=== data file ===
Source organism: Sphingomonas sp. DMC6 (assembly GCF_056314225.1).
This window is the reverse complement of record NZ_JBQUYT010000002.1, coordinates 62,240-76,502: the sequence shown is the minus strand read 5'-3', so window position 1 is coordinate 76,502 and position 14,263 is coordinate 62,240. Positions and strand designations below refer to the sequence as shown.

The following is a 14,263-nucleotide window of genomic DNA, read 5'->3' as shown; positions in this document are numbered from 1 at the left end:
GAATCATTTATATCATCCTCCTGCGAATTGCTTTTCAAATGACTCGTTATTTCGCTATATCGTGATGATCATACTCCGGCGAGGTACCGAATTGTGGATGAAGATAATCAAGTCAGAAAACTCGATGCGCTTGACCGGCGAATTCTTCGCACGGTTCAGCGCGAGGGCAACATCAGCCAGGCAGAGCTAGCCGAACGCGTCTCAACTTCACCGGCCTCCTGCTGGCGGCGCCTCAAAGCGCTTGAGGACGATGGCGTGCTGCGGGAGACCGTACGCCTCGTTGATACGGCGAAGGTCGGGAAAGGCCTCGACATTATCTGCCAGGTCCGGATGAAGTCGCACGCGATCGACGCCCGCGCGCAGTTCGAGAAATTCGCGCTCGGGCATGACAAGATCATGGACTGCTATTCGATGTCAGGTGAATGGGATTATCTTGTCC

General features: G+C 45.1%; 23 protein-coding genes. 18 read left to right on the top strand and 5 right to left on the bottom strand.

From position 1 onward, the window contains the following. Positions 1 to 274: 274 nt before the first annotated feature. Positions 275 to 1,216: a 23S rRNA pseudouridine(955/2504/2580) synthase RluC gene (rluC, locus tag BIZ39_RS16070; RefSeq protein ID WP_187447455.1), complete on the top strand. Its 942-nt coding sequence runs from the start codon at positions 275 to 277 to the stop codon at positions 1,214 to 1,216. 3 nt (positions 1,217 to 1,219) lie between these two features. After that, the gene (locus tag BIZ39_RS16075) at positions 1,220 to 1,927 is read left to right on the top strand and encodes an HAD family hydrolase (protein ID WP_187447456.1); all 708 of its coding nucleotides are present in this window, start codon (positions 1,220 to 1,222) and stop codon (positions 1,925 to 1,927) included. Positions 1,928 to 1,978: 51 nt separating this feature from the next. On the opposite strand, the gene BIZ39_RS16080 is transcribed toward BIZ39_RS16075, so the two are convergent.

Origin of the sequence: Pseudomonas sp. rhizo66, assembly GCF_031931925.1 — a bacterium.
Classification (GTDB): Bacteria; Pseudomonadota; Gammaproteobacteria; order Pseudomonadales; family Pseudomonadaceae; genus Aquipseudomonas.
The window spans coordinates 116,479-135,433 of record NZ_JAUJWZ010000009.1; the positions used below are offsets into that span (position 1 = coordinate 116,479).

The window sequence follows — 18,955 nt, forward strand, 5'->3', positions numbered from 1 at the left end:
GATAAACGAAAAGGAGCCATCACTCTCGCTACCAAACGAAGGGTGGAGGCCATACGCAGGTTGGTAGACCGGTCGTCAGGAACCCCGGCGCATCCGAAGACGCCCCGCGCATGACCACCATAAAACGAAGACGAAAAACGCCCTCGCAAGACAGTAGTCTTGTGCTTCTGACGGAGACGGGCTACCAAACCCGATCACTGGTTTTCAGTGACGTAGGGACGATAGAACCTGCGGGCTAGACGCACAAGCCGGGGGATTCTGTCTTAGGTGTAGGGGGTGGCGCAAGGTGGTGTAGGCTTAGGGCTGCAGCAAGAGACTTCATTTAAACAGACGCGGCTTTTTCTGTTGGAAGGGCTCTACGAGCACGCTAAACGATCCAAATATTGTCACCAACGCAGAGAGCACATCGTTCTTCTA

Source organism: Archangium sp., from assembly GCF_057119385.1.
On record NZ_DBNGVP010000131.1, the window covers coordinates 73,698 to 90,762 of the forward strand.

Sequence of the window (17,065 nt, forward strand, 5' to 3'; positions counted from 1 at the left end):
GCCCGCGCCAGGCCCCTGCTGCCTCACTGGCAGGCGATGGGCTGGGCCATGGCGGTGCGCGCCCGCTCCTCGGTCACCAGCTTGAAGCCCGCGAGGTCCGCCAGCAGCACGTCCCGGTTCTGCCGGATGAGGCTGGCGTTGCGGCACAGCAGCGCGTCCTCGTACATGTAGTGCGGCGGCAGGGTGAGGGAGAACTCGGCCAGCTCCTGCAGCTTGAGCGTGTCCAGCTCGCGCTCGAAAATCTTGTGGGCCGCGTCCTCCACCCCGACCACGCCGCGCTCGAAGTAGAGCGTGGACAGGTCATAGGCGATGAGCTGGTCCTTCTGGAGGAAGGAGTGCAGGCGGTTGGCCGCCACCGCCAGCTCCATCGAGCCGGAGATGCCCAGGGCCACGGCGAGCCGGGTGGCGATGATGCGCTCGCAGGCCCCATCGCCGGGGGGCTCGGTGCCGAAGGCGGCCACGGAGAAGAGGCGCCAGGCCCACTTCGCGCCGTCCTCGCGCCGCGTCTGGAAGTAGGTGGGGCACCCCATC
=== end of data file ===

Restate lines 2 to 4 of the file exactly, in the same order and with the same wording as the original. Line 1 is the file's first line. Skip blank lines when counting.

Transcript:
This window is the reverse complement of record NZ_JBQUYT010000002.1, coordinates 62,240-76,502: the sequence shown is the minus strand read 5'-3', so window position 1 is coordinate 76,502 and position 14,263 is coordinate 62,240. Positions and strand designations below refer to the sequence as shown.

The following is a 14,263-nucleotide window of genomic DNA, read 5'->3' as shown; positions in this document are numbered from 1 at the left end:
GAATCATTTATATCATCCTCCTGCGAATTGCTTTTCAAATGACTCGTTATTTCGCTATATCGTGATGATCATACTCCGGCGAGGTACCGAATTGTGGATGAAGATAATCAAGTCAGAAAACTCGATGCGCTTGACCGGCGAATTCTTCGCACGGTTCAGCGCGAGGGCAACATCAGCCAGGCAGAGCTAGCCGAACGCGTCTCAACTTCACCGGCCTCCTGCTGGCGGCGCCTCAAAGCGCTTGAGGACGATGGCGTGCTGCGGGAGACCGTACGCCTCGTTGATACGGCGAAGGTCGGGAAAGGCCTCGACATTATCTGCCAGGTCCGGATGAAGTCGCACGCGATCGACGCCCGCGCGCAGTTCGAGAAATTCGCGCTCGGGCATGACAAGATCATGGACTGCTATTCGATGTCAGGTGAATGGGATTATCTTGTCC